The IT world without JobsSteve Jobs is more than a corporate chief executive and figurehead. He personifies the heart and soul of Apple and is a visionary leader who pumped life back into the technology company as well as the entire industry.
He transformed the consumer electronics world with the rollout of the iPod, iPhone and iPad. It’s hard to dispute the argument that the industry’s success in recent years owes much to his innovative user-friendly convergence of social communication, music, publishing and entertainment.
On Monday, Apple announced that Jobs is taking a medical leave. This has happened before, once in 2004 and again in 2009. But unlike previous times, Jobs has not set a return date, and analysts, investors and consumers fear that he might never come back. Apple’s stock unsurprisingly fell sharply on these fears, erasing billions of dollars in market capitalization literally overnight.
This is one of the rare instances in which the caliber, persona and health of the CEO can sway the value of a company’s stock. Few other CEOs in corporate history had the charisma and vision to inspire employees, the industry and consumers to such a high degree. Jobs created an entirely new IT ecosystem, creating devout Apple fans along the way.
The IT environment has become multilayered, exciting and limitless with Jobs leading the way. His leadership shaped not only Apple but also the lives of people in many corners of the world.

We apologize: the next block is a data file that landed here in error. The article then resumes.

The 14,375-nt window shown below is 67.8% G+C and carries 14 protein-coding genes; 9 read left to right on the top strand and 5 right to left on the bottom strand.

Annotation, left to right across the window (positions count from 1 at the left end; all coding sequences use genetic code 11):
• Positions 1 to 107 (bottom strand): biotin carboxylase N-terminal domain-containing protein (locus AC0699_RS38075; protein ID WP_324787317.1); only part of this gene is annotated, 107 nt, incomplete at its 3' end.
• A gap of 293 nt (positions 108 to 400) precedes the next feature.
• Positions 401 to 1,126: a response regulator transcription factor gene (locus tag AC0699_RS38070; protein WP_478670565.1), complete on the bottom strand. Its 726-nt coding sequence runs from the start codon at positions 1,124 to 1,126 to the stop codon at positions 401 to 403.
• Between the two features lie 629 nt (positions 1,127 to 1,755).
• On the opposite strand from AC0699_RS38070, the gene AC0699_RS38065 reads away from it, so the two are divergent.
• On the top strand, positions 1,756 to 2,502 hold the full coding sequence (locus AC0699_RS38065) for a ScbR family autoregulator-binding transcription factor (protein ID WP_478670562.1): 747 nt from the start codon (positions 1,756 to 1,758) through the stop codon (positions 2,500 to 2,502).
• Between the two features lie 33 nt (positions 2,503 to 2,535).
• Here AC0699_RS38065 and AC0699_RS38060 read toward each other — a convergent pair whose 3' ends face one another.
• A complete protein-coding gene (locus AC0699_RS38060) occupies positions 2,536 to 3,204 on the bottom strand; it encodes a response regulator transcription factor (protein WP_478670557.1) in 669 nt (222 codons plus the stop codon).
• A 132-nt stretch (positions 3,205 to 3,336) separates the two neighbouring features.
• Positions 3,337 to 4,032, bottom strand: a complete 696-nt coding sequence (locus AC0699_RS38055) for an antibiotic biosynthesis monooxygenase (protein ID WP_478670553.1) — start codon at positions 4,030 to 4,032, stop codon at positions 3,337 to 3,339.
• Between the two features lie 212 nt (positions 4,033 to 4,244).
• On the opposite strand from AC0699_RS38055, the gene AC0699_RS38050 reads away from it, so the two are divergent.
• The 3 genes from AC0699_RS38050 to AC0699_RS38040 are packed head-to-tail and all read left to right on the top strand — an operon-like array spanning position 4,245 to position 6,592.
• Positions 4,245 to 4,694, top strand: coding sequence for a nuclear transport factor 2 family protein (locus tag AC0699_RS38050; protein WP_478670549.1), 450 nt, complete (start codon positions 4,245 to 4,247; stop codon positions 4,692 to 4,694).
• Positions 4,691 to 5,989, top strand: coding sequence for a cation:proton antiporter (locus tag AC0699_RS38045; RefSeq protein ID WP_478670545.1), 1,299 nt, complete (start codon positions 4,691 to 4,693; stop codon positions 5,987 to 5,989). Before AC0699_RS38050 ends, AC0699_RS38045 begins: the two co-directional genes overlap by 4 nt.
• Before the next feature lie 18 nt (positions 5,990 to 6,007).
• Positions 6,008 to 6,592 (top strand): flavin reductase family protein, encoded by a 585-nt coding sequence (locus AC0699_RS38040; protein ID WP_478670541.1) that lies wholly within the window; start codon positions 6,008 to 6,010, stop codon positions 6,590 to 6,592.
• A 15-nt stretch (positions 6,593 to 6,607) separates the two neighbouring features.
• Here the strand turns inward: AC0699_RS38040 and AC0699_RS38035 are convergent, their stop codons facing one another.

Jobs, of course, could battle his illnesses only to return with more innovative ideas and products, as he has done before. But his latest departure from the IT world comes at a time when the industry is at its peak and competition is fierce. The entire IT landscape could change depending on which company and executive take the reins of the industry once Jobs steps aside for good.
The local IT industry has stumbled along with Apple dominating the IT sector. Now is the ideal time for domestic technology companies to make some significant headway.
Apple enthusiasts are as devoted to Jobs as they are to Apple. His ability to inspire engineers to change the world, his idea of selling “dreams” rather than products, and his devotion to giving consumers new ways to interact with each other and the world will be his legacy. Korea needs similar corporate leaders who can touch the lives of consumers and create game-changing products, following in the footsteps of Jobs.